Feminist Analysis of Pop Culture - Essay Example

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Professor Date Analyzing Third-Wave Feminism in Pop Culture From the earliest of times, females have been subjected to oppression, gender-based inequality, indifferent behaviors, and of course sexualization. For centuries, women are trying to free themselves from the stereotypical images and to achieve an equality-based footing in society…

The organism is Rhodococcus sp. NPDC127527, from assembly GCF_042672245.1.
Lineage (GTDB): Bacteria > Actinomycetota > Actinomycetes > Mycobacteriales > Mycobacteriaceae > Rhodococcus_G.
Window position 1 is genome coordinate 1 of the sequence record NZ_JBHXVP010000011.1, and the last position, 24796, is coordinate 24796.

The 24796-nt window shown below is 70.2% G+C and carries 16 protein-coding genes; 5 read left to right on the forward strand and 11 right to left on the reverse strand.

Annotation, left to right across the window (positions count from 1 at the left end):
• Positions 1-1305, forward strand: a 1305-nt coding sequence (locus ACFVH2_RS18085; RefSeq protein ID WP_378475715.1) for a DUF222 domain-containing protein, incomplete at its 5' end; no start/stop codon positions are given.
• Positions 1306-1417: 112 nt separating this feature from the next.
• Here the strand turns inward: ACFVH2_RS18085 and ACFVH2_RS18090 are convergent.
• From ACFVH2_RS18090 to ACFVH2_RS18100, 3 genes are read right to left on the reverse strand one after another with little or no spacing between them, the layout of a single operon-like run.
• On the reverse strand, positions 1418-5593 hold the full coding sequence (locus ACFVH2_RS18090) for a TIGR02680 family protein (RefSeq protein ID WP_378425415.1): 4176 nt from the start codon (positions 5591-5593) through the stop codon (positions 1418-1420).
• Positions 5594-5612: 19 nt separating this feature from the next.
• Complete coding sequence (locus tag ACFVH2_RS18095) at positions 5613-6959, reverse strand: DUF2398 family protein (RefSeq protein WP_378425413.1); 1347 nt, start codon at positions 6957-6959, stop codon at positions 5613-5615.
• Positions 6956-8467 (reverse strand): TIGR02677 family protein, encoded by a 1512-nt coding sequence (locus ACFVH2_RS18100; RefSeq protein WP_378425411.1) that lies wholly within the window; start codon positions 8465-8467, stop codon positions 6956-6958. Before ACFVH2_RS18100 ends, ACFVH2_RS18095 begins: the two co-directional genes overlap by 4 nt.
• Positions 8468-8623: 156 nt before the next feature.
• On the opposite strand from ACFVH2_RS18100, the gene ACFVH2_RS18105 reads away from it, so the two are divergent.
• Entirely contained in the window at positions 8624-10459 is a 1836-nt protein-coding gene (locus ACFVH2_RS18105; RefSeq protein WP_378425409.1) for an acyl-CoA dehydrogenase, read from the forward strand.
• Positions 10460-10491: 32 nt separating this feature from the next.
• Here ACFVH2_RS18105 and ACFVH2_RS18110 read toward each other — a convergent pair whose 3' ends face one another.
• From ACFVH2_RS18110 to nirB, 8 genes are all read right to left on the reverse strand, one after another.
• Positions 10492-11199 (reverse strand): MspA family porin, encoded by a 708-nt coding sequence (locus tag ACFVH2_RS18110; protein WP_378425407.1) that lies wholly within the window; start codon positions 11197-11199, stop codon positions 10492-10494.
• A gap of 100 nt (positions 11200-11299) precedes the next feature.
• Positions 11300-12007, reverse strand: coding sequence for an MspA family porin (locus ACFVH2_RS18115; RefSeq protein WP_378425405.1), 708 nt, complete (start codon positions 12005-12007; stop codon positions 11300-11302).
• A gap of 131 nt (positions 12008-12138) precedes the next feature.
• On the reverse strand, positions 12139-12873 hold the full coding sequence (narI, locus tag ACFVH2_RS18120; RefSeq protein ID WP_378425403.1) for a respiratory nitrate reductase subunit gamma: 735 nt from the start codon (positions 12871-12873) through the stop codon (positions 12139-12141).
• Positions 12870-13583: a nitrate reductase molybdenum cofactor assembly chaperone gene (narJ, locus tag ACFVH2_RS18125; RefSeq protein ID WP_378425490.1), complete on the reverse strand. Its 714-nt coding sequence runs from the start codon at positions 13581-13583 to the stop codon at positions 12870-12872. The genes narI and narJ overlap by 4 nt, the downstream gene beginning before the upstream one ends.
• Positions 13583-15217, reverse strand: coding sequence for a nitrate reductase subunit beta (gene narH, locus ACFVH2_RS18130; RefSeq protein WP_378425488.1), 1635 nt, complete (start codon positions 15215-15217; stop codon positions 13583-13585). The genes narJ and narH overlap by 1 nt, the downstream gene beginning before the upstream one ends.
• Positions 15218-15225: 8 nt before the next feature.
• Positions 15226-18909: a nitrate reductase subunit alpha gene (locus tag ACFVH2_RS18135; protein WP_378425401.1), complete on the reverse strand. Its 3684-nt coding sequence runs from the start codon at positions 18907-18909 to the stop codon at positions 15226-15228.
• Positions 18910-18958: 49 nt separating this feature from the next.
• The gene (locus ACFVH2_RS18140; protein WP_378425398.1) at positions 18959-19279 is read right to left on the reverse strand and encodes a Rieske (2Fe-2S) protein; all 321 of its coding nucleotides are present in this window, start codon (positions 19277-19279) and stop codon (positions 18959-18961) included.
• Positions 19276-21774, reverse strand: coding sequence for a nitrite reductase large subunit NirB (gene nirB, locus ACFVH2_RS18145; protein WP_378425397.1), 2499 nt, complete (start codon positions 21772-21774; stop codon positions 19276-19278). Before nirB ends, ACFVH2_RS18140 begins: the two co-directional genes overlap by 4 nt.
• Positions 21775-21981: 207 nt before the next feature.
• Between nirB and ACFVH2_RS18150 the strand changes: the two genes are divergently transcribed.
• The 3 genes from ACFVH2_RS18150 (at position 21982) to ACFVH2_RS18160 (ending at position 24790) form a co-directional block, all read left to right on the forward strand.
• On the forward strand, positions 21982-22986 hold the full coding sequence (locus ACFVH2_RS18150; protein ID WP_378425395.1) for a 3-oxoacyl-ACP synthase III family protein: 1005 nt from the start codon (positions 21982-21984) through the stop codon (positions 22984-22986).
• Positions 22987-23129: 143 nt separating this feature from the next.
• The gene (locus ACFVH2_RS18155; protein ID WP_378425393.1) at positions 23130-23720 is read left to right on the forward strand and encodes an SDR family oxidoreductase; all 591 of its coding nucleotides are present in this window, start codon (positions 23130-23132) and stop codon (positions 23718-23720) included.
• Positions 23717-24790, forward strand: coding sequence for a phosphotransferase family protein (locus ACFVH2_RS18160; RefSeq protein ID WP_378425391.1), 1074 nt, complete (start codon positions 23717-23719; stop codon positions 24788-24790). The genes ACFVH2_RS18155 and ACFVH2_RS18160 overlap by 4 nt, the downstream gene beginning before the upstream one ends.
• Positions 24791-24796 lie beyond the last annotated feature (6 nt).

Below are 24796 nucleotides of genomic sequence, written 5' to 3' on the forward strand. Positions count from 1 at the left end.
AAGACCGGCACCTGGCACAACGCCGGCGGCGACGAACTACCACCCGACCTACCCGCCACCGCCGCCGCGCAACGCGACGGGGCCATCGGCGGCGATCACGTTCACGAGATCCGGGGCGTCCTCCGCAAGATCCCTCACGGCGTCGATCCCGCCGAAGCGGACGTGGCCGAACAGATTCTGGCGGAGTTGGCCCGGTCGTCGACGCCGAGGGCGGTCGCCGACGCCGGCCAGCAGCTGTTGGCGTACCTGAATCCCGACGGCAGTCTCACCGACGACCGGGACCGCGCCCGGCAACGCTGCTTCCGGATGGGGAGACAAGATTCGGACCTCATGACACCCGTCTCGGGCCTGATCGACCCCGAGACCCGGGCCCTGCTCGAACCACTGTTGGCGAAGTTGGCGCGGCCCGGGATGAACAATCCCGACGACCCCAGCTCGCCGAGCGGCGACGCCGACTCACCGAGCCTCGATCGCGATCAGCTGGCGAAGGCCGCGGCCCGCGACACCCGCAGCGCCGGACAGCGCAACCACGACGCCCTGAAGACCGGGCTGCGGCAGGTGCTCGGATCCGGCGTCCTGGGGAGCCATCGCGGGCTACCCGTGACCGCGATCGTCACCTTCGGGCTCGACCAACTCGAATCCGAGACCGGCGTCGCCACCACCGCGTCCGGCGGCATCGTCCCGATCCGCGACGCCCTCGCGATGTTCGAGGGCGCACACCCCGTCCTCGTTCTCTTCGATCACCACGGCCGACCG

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Download file to see previous pages Women were projected as mere puppets, and men became all the more chauvinist and domineering. Thus, a need for Third-wave feminism arose, which could deal with the changing norms of objectification. The third-wave feminism provided a strong base that not only transferred the improper objectification in the favor of women, but also upheld womanhood irrespective of race, color, ethnicity and sexual-orientation. Literature and media gained influence from Third-wave and hence, a new-age approach towards feminism developed. This paper is an attempt to identify the core beliefs of new form of feminism, and will analyze its representation in media through a movie that follows similar lines. For this paper, acclaimed director Zack Snyder's year 2011 movie Sucker Punch has been selected to be reviewed, which comprehensively displays post-feminist discourse and entails a convincing portrayal of third-wave feminism in popular culture forms. Understanding Third-Wave Feminism: Feminism in contemporary era has evolved into a modernized (I-e well-acquainted with the current scenarios) avatar known as the post-feminist approach. According to Judith Butler, the very essence of third-wave feminism implies that “challenging gender roles alone will be inadequate to effect social change. The new goal for feminist and sexuality movements should be to defy the faith in the existence of an innate sexuality and natural sex categories” (Hull 54). The theory entails that women do not need to fight for gaining self-identity, or long to change the sex-based symbolism in a male-oriented society. Instead, it suggests that women should acknowledge their womanhood and use it to empower themselves; instead of despising being a female, they have to use their femininity for achieving the maximum benefits. Constructivism rules this new doctrine. According to Leslie Heywood and Jennifer Drake “contradiction marks the strategies and desires of third-wave feminists” (Zeisler 116). Empowerment is the best word that can describe the approach of this barely structured but extremely powerful theory of feminism in the present age. It cleverly switches gear and transforms significant norms that targeted women before into a tool for them. That is because stereotypical concepts and images that were termed as embodying womanhood, actually were a product of male preferences. The discrimination based on color, physique and race, and “mirroring the erasure of black womanhood from pop culture” emerged because they preferred white women (Hooks 264). Sex-display genre, which included pornographic images, restrictive attires like corsets, performances like erotic dances, and strip-tease, etc., developed to further objectify women and they became entities of gaining pleasure only (Nally 621). Third-wave feminism re-applied these self-induced norms from a female-benefiting perspective. The take of contemporary females of pop culture, and eminent third-wave activists on the genre of sex-display has been an ironic one, and as per Judith Butler’s queer theory, it is also comical. A culture of giving men what they want to see but at the same time being in control and making fun of male preferences started off convincingly with Madonna, and has come of age now with the likes of Lady Gaga, Gwen Stefani and Kei$ha (Halberstam 8). Rachel Shteir describes that today “ ...Download file to see next pagesRead More
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